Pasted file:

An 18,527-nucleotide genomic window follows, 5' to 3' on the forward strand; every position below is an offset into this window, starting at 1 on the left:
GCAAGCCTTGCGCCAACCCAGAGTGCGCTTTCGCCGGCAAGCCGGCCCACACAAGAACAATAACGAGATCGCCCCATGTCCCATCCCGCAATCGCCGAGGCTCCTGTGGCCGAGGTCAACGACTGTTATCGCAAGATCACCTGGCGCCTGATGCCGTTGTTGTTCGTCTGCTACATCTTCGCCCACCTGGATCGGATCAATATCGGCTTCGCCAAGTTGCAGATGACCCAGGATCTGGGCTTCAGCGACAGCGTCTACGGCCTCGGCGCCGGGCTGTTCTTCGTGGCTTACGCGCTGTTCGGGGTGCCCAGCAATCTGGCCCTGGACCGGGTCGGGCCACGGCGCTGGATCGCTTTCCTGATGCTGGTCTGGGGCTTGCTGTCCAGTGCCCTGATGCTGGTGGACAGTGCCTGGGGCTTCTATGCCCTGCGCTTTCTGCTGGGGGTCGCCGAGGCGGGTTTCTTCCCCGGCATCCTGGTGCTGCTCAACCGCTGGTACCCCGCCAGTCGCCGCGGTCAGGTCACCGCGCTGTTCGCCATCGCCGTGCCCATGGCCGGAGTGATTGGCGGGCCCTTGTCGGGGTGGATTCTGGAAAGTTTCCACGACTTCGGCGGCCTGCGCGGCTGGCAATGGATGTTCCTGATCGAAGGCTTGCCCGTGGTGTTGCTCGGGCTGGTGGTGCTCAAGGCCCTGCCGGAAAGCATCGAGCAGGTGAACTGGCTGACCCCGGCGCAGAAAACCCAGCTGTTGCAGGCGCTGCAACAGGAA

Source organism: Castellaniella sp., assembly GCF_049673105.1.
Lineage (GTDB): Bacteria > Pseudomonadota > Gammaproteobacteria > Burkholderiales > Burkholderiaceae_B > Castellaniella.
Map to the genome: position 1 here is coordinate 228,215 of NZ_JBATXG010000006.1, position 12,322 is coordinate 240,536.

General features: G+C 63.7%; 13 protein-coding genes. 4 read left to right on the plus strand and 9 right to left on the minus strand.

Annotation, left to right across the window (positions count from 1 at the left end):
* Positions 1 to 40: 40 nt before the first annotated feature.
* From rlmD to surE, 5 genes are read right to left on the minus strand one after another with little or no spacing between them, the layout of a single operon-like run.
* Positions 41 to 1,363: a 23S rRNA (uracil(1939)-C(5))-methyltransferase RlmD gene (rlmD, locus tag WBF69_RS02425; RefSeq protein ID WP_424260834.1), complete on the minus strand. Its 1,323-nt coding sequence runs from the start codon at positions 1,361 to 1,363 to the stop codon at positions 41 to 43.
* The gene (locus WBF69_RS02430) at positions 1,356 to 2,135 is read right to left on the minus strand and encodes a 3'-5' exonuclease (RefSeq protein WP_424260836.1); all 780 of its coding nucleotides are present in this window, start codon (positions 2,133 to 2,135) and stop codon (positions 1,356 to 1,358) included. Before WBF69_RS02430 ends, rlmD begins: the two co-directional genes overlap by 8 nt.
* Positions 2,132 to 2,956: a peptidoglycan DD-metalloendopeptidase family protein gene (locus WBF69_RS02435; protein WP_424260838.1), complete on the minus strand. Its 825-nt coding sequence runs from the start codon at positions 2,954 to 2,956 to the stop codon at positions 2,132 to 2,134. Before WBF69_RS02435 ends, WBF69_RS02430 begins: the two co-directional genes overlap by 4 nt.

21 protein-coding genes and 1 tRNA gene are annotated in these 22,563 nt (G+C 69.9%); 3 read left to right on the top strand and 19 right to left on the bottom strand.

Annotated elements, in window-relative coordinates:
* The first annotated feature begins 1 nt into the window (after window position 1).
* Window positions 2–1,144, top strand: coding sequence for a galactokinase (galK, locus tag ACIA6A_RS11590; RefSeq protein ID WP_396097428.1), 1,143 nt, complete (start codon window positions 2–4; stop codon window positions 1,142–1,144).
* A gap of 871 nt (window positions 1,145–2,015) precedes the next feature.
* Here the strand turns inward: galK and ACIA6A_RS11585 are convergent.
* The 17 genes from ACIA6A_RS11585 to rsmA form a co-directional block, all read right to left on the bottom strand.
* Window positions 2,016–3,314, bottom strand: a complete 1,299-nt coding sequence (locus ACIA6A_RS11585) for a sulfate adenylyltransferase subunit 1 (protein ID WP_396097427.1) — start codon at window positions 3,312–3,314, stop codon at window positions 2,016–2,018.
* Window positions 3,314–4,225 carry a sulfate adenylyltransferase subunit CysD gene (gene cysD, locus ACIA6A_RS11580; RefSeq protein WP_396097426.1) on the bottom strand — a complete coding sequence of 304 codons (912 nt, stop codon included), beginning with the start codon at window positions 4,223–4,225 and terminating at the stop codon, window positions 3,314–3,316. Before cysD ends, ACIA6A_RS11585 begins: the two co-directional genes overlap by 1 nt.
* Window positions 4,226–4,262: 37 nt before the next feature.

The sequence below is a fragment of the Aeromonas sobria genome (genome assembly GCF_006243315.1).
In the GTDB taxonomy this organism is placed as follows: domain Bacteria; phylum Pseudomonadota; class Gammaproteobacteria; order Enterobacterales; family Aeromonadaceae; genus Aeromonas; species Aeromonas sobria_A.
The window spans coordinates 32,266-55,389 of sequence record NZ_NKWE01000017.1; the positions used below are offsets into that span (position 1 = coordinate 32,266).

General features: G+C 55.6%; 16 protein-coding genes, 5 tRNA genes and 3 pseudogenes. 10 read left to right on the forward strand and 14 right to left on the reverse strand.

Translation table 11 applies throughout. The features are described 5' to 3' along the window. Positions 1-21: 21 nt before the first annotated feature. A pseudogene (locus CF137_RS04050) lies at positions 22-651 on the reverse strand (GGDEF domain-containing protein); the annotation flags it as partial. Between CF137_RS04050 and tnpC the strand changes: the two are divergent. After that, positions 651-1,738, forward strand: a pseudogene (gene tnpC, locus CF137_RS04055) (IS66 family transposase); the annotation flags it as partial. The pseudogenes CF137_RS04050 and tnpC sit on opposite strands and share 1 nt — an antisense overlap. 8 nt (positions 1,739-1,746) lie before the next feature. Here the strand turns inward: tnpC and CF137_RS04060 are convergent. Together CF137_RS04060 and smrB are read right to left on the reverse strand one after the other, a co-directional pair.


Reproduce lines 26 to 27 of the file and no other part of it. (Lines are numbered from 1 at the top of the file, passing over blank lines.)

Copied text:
General features: G+C 55.6%; 16 protein-coding genes, 5 tRNA genes and 3 pseudogenes. 10 read left to right on the forward strand and 14 right to left on the reverse strand.

Translation table 11 applies throughout. The features are described 5' to 3' along the window. Positions 1-21: 21 nt before the first annotated feature. A pseudogene (locus CF137_RS04050) lies at positions 22-651 on the reverse strand (GGDEF domain-containing protein); the annotation flags it as partial. Between CF137_RS04050 and tnpC the strand changes: the two are divergent. After that, positions 651-1,738, forward strand: a pseudogene (gene tnpC, locus CF137_RS04055) (IS66 family transposase); the annotation flags it as partial. The pseudogenes CF137_RS04050 and tnpC sit on opposite strands and share 1 nt — an antisense overlap. 8 nt (positions 1,739-1,746) lie before the next feature. Here the strand turns inward: tnpC and CF137_RS04060 are convergent. Together CF137_RS04060 and smrB are read right to left on the reverse strand one after the other, a co-directional pair.